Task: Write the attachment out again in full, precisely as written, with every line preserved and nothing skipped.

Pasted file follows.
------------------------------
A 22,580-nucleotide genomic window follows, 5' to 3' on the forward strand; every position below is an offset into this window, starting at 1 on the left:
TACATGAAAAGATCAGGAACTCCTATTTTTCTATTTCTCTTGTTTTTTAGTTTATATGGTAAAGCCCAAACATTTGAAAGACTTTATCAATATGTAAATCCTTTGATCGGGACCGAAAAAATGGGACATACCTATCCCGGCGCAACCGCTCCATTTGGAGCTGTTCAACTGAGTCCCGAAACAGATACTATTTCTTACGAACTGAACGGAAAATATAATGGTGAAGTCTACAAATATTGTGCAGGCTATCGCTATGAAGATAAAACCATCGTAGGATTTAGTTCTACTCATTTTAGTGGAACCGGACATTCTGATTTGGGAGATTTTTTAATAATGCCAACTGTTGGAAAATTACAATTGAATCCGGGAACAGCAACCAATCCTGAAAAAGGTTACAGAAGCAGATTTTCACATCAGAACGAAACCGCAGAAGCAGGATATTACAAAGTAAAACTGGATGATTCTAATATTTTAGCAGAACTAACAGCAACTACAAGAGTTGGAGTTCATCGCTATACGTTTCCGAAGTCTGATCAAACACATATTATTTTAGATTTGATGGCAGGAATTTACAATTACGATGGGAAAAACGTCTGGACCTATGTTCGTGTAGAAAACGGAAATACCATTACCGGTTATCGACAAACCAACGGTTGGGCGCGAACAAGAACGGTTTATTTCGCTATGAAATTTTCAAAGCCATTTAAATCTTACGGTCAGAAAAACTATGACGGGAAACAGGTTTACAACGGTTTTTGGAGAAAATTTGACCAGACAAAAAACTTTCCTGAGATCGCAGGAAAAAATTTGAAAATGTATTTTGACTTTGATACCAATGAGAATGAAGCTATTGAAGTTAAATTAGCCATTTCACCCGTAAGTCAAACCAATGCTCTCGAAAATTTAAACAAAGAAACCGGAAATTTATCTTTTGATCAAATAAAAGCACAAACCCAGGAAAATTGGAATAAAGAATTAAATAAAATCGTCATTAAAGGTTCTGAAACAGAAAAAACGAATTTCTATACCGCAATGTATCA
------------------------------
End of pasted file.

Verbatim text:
A 22,580-nucleotide genomic window follows, 5' to 3' on the forward strand; every position below is an offset into this window, starting at 1 on the left:
TACATGAAAAGATCAGGAACTCCTATTTTTCTATTTCTCTTGTTTTTTAGTTTATATGGTAAAGCCCAAACATTTGAAAGACTTTATCAATATGTAAATCCTTTGATCGGGACCGAAAAAATGGGACATACCTATCCCGGCGCAACCGCTCCATTTGGAGCTGTTCAACTGAGTCCCGAAACAGATACTATTTCTTACGAACTGAACGGAAAATATAATGGTGAAGTCTACAAATATTGTGCAGGCTATCGCTATGAAGATAAAACCATCGTAGGATTTAGTTCTACTCATTTTAGTGGAACCGGACATTCTGATTTGGGAGATTTTTTAATAATGCCAACTGTTGGAAAATTACAATTGAATCCGGGAACAGCAACCAATCCTGAAAAAGGTTACAGAAGCAGATTTTCACATCAGAACGAAACCGCAGAAGCAGGATATTACAAAGTAAAACTGGATGATTCTAATATTTTAGCAGAACTAACAGCAACTACAAGAGTTGGAGTTCATCGCTATACGTTTCCGAAGTCTGATCAAACACATATTATTTTAGATTTGATGGCAGGAATTTACAATTACGATGGGAAAAACGTCTGGACCTATGTTCGTGTAGAAAACGGAAATACCATTACCGGTTATCGACAAACCAACGGTTGGGCGCGAACAAGAACGGTTTATTTCGCTATGAAATTTTCAAAGCCATTTAAATCTTACGGTCAGAAAAACTATGACGGGAAACAGGTTTACAACGGTTTTTGGAGAAAATTTGACCAGACAAAAAACTTTCCTGAGATCGCAGGAAAAAATTTGAAAATGTATTTTGACTTTGATACCAATGAGAATGAAGCTATTGAAGTTAAATTAGCCATTTCACCCGTAAGTCAAACCAATGCTCTCGAAAATTTAAACAAAGAAACCGGAAATTTATCTTTTGATCAAATAAAAGCACAAACCCAGGAAAATTGGAATAAAGAATTAAATAAAATCGTCATTAAAGGTTCTGAAACAGAAAAAACGAATTTCTATACCGCAATGTATCA